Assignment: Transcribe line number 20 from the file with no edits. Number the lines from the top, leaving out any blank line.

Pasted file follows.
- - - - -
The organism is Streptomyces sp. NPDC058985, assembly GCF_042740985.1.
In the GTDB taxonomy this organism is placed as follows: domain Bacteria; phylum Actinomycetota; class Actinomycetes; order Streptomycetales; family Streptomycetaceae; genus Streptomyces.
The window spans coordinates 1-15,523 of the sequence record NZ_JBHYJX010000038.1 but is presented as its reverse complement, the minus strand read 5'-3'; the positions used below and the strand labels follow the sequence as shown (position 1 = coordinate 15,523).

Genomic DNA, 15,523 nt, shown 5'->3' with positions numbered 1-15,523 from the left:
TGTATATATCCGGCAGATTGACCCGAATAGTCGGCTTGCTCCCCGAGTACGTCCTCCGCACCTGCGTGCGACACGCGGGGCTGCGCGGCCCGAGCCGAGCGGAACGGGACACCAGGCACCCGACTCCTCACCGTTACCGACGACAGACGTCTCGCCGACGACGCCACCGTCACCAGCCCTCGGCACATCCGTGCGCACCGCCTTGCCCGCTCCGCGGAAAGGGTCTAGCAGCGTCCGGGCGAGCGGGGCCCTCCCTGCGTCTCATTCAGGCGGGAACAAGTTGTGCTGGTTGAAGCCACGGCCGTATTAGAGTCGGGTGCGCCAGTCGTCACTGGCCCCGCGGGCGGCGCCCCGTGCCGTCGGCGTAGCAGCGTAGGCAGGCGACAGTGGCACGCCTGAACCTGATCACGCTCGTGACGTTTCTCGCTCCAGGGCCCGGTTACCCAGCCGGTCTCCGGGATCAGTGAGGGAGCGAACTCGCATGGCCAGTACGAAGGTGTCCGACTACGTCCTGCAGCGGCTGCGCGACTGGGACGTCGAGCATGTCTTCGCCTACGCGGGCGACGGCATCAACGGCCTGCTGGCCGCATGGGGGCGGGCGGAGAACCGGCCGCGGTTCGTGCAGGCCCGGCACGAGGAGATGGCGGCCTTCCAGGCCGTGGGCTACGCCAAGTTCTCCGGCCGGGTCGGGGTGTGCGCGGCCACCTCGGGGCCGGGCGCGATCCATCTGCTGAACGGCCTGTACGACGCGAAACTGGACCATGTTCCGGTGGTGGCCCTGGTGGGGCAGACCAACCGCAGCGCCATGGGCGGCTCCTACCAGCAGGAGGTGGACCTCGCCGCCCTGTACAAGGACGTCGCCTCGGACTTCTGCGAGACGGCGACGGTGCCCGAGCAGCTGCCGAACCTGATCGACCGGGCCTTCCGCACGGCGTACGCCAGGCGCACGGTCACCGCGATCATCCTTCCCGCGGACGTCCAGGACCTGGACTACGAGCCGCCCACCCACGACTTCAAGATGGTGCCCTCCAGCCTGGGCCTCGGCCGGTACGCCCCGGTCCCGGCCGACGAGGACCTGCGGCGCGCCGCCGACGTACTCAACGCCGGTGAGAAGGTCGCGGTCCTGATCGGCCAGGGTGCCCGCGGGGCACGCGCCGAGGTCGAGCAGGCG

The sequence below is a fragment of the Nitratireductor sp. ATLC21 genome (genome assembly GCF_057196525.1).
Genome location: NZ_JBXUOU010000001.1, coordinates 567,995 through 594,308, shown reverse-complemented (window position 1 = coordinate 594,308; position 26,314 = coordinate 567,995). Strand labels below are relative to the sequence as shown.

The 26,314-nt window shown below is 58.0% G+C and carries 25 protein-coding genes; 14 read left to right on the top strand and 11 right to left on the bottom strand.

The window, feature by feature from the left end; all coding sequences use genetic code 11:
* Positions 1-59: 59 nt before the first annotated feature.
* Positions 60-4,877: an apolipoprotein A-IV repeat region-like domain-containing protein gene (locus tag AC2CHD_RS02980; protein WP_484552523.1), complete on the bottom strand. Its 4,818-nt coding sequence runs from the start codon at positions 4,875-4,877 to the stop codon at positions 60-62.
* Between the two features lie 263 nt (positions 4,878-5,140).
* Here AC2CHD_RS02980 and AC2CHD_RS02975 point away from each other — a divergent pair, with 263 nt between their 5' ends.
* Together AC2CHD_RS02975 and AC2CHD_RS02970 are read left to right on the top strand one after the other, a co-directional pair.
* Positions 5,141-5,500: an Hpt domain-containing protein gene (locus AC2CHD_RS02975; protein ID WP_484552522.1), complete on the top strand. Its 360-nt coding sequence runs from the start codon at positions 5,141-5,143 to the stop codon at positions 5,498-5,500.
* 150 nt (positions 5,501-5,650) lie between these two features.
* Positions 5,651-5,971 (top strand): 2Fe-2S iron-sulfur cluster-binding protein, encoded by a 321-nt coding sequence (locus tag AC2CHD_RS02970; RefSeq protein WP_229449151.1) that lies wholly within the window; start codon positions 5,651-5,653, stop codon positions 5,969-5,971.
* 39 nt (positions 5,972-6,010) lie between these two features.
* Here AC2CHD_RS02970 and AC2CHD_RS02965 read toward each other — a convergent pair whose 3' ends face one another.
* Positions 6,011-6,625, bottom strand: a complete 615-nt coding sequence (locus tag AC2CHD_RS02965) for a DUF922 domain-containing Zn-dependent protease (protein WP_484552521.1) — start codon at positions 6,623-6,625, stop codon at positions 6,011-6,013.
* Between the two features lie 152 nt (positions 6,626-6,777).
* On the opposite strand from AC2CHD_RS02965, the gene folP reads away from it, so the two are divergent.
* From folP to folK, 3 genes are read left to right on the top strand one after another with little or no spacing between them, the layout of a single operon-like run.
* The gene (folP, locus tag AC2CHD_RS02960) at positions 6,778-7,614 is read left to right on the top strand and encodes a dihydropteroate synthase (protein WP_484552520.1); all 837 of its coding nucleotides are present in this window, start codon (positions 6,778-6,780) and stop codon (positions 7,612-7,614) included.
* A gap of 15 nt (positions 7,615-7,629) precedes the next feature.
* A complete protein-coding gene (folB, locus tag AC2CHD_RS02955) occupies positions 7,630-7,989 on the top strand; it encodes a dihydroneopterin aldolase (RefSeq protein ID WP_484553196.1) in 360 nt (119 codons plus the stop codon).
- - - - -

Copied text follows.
* Positions 6,011-6,625, bottom strand: a complete 615-nt coding sequence (locus tag AC2CHD_RS02965) for a DUF922 domain-containing Zn-dependent protease (protein WP_484552521.1) — start codon at positions 6,623-6,625, stop codon at positions 6,011-6,013.